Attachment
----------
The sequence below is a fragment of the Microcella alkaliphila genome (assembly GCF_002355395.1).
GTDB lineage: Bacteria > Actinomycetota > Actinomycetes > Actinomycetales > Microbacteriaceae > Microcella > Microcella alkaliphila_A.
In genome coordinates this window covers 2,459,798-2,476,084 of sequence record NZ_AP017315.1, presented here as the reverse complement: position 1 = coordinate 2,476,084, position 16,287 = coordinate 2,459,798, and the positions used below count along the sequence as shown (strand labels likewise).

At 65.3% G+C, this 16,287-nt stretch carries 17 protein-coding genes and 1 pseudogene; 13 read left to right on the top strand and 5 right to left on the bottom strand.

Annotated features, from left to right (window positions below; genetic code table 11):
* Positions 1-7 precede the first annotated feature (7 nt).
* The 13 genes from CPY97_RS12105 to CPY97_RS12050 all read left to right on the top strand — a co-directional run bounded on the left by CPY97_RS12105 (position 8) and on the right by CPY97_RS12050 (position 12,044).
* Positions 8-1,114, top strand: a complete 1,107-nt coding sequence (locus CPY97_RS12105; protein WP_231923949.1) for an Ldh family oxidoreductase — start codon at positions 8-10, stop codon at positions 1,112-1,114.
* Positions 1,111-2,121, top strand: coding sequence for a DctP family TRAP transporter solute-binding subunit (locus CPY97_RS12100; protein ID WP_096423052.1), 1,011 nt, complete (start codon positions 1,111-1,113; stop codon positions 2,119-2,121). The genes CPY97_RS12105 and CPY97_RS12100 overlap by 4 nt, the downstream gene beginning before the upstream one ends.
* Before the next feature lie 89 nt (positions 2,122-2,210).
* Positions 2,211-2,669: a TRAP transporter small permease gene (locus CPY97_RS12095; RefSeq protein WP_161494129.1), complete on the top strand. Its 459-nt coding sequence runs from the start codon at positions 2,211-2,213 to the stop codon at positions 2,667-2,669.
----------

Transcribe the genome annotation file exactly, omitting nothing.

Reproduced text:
The sequence below is a fragment of the Microcella alkaliphila genome (assembly GCF_002355395.1).
GTDB lineage: Bacteria > Actinomycetota > Actinomycetes > Actinomycetales > Microbacteriaceae > Microcella > Microcella alkaliphila_A.
In genome coordinates this window covers 2,459,798-2,476,084 of sequence record NZ_AP017315.1, presented here as the reverse complement: position 1 = coordinate 2,476,084, position 16,287 = coordinate 2,459,798, and the positions used below count along the sequence as shown (strand labels likewise).

At 65.3% G+C, this 16,287-nt stretch carries 17 protein-coding genes and 1 pseudogene; 13 read left to right on the top strand and 5 right to left on the bottom strand.

Annotated features, from left to right (window positions below; genetic code table 11):
* Positions 1-7 precede the first annotated feature (7 nt).
* The 13 genes from CPY97_RS12105 to CPY97_RS12050 all read left to right on the top strand — a co-directional run bounded on the left by CPY97_RS12105 (position 8) and on the right by CPY97_RS12050 (position 12,044).
* Positions 8-1,114, top strand: a complete 1,107-nt coding sequence (locus CPY97_RS12105; protein WP_231923949.1) for an Ldh family oxidoreductase — start codon at positions 8-10, stop codon at positions 1,112-1,114.
* Positions 1,111-2,121, top strand: coding sequence for a DctP family TRAP transporter solute-binding subunit (locus CPY97_RS12100; protein ID WP_096423052.1), 1,011 nt, complete (start codon positions 1,111-1,113; stop codon positions 2,119-2,121). The genes CPY97_RS12105 and CPY97_RS12100 overlap by 4 nt, the downstream gene beginning before the upstream one ends.
* Before the next feature lie 89 nt (positions 2,122-2,210).
* Positions 2,211-2,669: a TRAP transporter small permease gene (locus CPY97_RS12095; RefSeq protein WP_161494129.1), complete on the top strand. Its 459-nt coding sequence runs from the start codon at positions 2,211-2,213 to the stop codon at positions 2,667-2,669.